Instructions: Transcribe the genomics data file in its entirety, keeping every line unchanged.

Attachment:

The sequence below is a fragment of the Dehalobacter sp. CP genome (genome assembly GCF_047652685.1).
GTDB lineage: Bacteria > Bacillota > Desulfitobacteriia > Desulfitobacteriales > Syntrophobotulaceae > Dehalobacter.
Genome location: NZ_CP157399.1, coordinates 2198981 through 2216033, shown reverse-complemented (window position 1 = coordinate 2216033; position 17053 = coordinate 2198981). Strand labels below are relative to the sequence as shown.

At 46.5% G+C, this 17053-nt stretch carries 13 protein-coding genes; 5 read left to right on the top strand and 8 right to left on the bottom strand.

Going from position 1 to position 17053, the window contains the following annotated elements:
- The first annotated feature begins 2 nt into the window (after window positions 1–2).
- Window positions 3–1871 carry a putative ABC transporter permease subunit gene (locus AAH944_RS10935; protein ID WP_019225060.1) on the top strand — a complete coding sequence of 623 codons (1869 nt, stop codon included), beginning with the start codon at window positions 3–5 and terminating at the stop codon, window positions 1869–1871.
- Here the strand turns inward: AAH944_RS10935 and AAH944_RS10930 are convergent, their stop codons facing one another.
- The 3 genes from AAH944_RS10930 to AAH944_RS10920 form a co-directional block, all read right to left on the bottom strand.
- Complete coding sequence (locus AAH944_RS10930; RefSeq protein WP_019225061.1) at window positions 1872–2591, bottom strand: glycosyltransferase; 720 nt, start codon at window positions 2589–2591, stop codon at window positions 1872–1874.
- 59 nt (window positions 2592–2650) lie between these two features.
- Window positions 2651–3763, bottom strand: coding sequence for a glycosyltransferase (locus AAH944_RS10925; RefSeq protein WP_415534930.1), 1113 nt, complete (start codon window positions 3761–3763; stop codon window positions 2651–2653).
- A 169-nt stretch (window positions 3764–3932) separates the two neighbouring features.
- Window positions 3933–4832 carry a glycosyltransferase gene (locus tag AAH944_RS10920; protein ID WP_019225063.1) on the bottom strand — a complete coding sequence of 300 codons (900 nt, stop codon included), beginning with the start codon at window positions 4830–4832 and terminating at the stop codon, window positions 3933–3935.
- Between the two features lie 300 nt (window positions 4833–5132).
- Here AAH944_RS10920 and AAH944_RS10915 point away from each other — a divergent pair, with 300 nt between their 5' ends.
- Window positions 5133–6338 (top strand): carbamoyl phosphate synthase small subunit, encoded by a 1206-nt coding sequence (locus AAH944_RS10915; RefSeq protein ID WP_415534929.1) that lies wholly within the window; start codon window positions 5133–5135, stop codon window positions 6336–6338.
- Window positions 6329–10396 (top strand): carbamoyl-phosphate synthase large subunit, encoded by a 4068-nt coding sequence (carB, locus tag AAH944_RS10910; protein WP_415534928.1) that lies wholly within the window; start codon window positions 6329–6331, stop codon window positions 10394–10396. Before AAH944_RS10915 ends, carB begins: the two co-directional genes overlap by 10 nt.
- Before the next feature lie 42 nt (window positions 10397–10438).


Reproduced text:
The sequence below is a fragment of the Dehalobacter sp. CP genome (genome assembly GCF_047652685.1).
GTDB lineage: Bacteria > Bacillota > Desulfitobacteriia > Desulfitobacteriales > Syntrophobotulaceae > Dehalobacter.
Genome location: NZ_CP157399.1, coordinates 2198981 through 2216033, shown reverse-complemented (window position 1 = coordinate 2216033; position 17053 = coordinate 2198981). Strand labels below are relative to the sequence as shown.

At 46.5% G+C, this 17053-nt stretch carries 13 protein-coding genes; 5 read left to right on the top strand and 8 right to left on the bottom strand.

Going from position 1 to position 17053, the window contains the following annotated elements:
- The first annotated feature begins 2 nt into the window (after window positions 1–2).
- Window positions 3–1871 carry a putative ABC transporter permease subunit gene (locus AAH944_RS10935; protein ID WP_019225060.1) on the top strand — a complete coding sequence of 623 codons (1869 nt, stop codon included), beginning with the start codon at window positions 3–5 and terminating at the stop codon, window positions 1869–1871.
- Here the strand turns inward: AAH944_RS10935 and AAH944_RS10930 are convergent, their stop codons facing one another.
- The 3 genes from AAH944_RS10930 to AAH944_RS10920 form a co-directional block, all read right to left on the bottom strand.
- Complete coding sequence (locus AAH944_RS10930; RefSeq protein WP_019225061.1) at window positions 1872–2591, bottom strand: glycosyltransferase; 720 nt, start codon at window positions 2589–2591, stop codon at window positions 1872–1874.
- 59 nt (window positions 2592–2650) lie between these two features.
- Window positions 2651–3763, bottom strand: coding sequence for a glycosyltransferase (locus AAH944_RS10925; RefSeq protein WP_415534930.1), 1113 nt, complete (start codon window positions 3761–3763; stop codon window positions 2651–2653).
- A 169-nt stretch (window positions 3764–3932) separates the two neighbouring features.
- Window positions 3933–4832 carry a glycosyltransferase gene (locus tag AAH944_RS10920; protein ID WP_019225063.1) on the bottom strand — a complete coding sequence of 300 codons (900 nt, stop codon included), beginning with the start codon at window positions 4830–4832 and terminating at the stop codon, window positions 3933–3935.
- Between the two features lie 300 nt (window positions 4833–5132).
- Here AAH944_RS10920 and AAH944_RS10915 point away from each other — a divergent pair, with 300 nt between their 5' ends.
- Window positions 5133–6338 (top strand): carbamoyl phosphate synthase small subunit, encoded by a 1206-nt coding sequence (locus AAH944_RS10915; RefSeq protein ID WP_415534929.1) that lies wholly within the window; start codon window positions 5133–5135, stop codon window positions 6336–6338.
- Window positions 6329–10396 (top strand): carbamoyl-phosphate synthase large subunit, encoded by a 4068-nt coding sequence (carB, locus tag AAH944_RS10910; protein WP_415534928.1) that lies wholly within the window; start codon window positions 6329–6331, stop codon window positions 10394–10396. Before AAH944_RS10915 ends, carB begins: the two co-directional genes overlap by 10 nt.
- Before the next feature lie 42 nt (window positions 10397–10438).